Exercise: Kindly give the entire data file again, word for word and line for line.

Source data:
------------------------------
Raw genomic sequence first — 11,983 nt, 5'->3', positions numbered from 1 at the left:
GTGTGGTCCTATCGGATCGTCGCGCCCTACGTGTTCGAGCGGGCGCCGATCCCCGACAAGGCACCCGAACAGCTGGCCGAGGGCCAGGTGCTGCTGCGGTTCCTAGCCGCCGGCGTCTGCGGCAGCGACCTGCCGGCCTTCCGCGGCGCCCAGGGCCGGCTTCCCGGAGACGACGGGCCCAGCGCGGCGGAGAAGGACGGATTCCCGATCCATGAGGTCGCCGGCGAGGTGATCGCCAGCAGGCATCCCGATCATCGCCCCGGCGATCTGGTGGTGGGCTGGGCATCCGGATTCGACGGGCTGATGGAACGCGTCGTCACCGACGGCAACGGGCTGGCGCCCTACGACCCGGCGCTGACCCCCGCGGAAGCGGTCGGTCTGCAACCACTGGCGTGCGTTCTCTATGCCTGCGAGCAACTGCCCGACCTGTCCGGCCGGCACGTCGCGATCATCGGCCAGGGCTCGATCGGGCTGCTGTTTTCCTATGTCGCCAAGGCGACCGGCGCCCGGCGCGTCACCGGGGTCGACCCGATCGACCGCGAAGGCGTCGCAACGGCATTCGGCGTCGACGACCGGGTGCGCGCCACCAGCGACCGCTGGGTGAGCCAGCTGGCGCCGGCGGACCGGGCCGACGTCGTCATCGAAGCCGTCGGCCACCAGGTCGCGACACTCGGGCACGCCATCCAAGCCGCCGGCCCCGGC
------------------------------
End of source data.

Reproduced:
Raw genomic sequence first — 11,983 nt, 5'->3', positions numbered from 1 at the left:
GTGTGGTCCTATCGGATCGTCGCGCCCTACGTGTTCGAGCGGGCGCCGATCCCCGACAAGGCACCCGAACAGCTGGCCGAGGGCCAGGTGCTGCTGCGGTTCCTAGCCGCCGGCGTCTGCGGCAGCGACCTGCCGGCCTTCCGCGGCGCCCAGGGCCGGCTTCCCGGAGACGACGGGCCCAGCGCGGCGGAGAAGGACGGATTCCCGATCCATGAGGTCGCCGGCGAGGTGATCGCCAGCAGGCATCCCGATCATCGCCCCGGCGATCTGGTGGTGGGCTGGGCATCCGGATTCGACGGGCTGATGGAACGCGTCGTCACCGACGGCAACGGGCTGGCGCCCTACGACCCGGCGCTGACCCCCGCGGAAGCGGTCGGTCTGCAACCACTGGCGTGCGTTCTCTATGCCTGCGAGCAACTGCCCGACCTGTCCGGCCGGCACGTCGCGATCATCGGCCAGGGCTCGATCGGGCTGCTGTTTTCCTATGTCGCCAAGGCGACCGGCGCCCGGCGCGTCACCGGGGTCGACCCGATCGACCGCGAAGGCGTCGCAACGGCATTCGGCGTCGACGACCGGGTGCGCGCCACCAGCGACCGCTGGGTGAGCCAGCTGGCGCCGGCGGACCGGGCCGACGTCGTCATCGAAGCCGTCGGCCACCAGGTCGCGACACTCGGGCACGCCATCCAAGCCGCCGGCCCCGGC